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NEO to Relocate

NEO's Adult Education, High School Looking for a New Home

DECEMBER 12, 2015 6:30 PM

PORTAGE — For decades, the stately brick school building on Central Avenue on the city's west side has been a place for second chances.  It was the home to the Portage Adult Education and Portage Adult High School for years before Portage Township Schools got out of the adult education business. Neighbors Educational Opportunities picked up the slack some four years ago, applying for and receiving a state charter to run New Vistas High School, a public high school aimed at providing classes for students 18 years and older without a diploma, and an adult education program within its worn walls.

Possibly by the beginning of the 2016/2017 school year, the former Garyton Elementary School will shut its doors as a facility catering to adult students. It could, however, reopen at some point as an alternative high school.

Rebecca Reiner, executive director of NEO, confirmed this week that her organization has been asked to vacate the building. "We have looked at many properties and we are committed to staying in Portage," said Reiner, adding they have executed a contingent purchase agreement on a piece of commercial property within the city's limits. Reiner added she can't say what that property is until a feasibility study and financing on the new project has been completed.

Portage Township Schools gave notice to NEO in February it wanted its building back. Reiner said that was after attempts were made by NEO to purchase the building.

State law requires a school district to lease vacant space to any charter school, which PTS has done for the last four years for $1 per year. NEO pays for the operational and maintenance costs of the building.


NEO and PTS officials are working on a deadline for when NEO must vacate the building. Reiner said the most recent deadline has been the end of this school year, but that she is in negotiations with PTS for an extension if needed.

PTS Superintendent Richard Weigel also confirmed this week the district is looking to use the building as an alternative high school for Portage students. He said the timeline is open and it isn't the school district's intention to force NEO out of the building until it is ready to move.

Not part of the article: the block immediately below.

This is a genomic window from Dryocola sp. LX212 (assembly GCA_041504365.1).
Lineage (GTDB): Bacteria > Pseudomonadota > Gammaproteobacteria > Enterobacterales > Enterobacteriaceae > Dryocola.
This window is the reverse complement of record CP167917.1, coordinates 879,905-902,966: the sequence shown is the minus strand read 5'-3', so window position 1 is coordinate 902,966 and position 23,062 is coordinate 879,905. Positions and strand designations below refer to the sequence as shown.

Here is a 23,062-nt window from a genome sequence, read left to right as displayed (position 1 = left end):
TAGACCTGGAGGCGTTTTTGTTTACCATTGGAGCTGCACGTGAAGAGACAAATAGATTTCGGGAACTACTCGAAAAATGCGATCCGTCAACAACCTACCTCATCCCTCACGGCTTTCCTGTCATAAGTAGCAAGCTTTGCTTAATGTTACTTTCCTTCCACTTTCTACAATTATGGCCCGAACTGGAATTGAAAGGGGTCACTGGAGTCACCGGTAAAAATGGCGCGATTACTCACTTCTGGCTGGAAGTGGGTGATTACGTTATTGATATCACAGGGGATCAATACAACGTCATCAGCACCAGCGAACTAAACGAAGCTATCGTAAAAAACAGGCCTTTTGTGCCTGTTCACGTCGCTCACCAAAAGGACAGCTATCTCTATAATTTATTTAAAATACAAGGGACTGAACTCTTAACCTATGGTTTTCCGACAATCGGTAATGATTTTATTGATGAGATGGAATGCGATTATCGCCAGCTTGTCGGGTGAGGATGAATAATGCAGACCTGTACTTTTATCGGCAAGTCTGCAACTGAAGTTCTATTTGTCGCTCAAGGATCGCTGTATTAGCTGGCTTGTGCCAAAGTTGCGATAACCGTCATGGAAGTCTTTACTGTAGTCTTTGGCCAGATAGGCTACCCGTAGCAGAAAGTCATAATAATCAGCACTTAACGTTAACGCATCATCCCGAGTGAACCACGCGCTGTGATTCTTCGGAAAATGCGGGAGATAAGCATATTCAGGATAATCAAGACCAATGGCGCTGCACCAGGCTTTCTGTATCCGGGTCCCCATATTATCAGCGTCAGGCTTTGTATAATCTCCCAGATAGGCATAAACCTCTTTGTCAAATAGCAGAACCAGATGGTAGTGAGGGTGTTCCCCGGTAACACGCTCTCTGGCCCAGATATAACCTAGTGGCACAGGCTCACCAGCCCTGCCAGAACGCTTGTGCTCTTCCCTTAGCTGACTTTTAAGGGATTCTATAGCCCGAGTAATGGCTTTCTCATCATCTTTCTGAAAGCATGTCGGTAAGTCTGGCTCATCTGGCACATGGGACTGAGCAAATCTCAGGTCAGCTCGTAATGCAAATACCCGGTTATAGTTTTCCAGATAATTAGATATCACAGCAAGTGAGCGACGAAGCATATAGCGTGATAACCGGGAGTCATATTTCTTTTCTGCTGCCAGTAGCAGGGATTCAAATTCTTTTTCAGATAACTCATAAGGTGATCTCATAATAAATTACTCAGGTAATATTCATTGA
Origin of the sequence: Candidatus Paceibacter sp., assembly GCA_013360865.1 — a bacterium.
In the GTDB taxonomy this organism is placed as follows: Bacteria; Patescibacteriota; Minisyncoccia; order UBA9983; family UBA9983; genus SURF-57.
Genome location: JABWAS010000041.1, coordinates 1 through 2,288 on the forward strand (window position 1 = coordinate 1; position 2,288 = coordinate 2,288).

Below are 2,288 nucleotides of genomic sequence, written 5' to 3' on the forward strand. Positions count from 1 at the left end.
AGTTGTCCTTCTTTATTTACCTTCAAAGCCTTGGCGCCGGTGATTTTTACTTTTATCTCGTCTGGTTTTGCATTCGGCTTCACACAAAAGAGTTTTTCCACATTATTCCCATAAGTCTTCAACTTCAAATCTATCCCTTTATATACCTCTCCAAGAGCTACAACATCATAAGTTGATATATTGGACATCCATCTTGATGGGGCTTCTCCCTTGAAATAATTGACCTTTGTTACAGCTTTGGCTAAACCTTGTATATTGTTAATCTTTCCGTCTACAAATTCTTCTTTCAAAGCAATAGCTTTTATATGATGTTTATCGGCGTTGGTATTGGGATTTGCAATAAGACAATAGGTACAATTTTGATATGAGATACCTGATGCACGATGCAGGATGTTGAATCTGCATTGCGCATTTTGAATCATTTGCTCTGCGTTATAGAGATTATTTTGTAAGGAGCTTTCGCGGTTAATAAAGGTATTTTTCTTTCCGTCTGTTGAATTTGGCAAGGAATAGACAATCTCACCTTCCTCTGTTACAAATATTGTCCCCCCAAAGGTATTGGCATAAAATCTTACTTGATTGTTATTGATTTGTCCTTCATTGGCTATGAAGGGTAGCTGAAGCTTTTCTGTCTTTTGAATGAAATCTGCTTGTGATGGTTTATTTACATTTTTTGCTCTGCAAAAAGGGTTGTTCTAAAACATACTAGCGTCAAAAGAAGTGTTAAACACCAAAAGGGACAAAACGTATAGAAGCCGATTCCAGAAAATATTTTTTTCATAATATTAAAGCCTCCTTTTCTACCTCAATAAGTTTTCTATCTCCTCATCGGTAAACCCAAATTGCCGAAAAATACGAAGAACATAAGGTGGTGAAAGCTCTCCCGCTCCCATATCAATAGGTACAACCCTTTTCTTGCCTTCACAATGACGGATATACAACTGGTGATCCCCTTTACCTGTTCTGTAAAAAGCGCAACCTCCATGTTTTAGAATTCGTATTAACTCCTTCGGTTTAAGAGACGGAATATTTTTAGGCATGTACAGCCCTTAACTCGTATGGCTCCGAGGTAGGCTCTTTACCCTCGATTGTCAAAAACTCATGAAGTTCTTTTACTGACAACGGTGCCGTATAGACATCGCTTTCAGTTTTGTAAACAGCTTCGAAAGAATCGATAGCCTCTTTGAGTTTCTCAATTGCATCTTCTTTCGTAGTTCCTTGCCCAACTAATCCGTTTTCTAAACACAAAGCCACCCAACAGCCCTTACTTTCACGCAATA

Reiner said NEO administrators, staff and students are looking at the move to a new facility as an opportunity.

Currently serving 800 students in high school classes, high school equivalency preparation, English as a Second Language classes and citizenship preparation, she said she believes the facility they are looking at will provide opportunities to expand services to students and their families.

Fifty-five percent of the students are Porter County residents and 43 percent reside within Lake County. It is the only high school equivalency testing site in Porter County.

Reiner said the 800 people served by NEO is a drop in the bucket. U.S. Census Bureau statistics indicate there are more than 60,000 adults in Northwest Indiana who do not have a high school diploma or high school equivalency diploma.

"We want to make NEO a hub for continuing education in Porter County for non-traditional students," said Reiner, adding they are looking at adding certification classes in the trades or medical field to NEO's offerings once the new facility opens.

Reiner said, while they have substantial community support, they are looking at business and industrial partners to help guide, and possibly finance, the effort to move to a new facility and design programming to increase high school and career education efforts.

NEO has received a $1.1 million loan from the Indiana Department of Education Charter and Innovation School Advance Program toward the project.

"It was less than we'd hoped for. We'd hoped to borrow all the funds for the purchase and necessary renovations," said Reiner, adding she estimates the project will cost $4 million.

NEO administrators are presently looking to borrow the rest and will launch a major capital campaign to secure the debt. Once funding is in place, said Reiner, they will be reaching out to the community, in particular businesses. She's hoping to hold forums to help assess the needs of business and industry and how NEO can help its students to train and learn to meet those needs.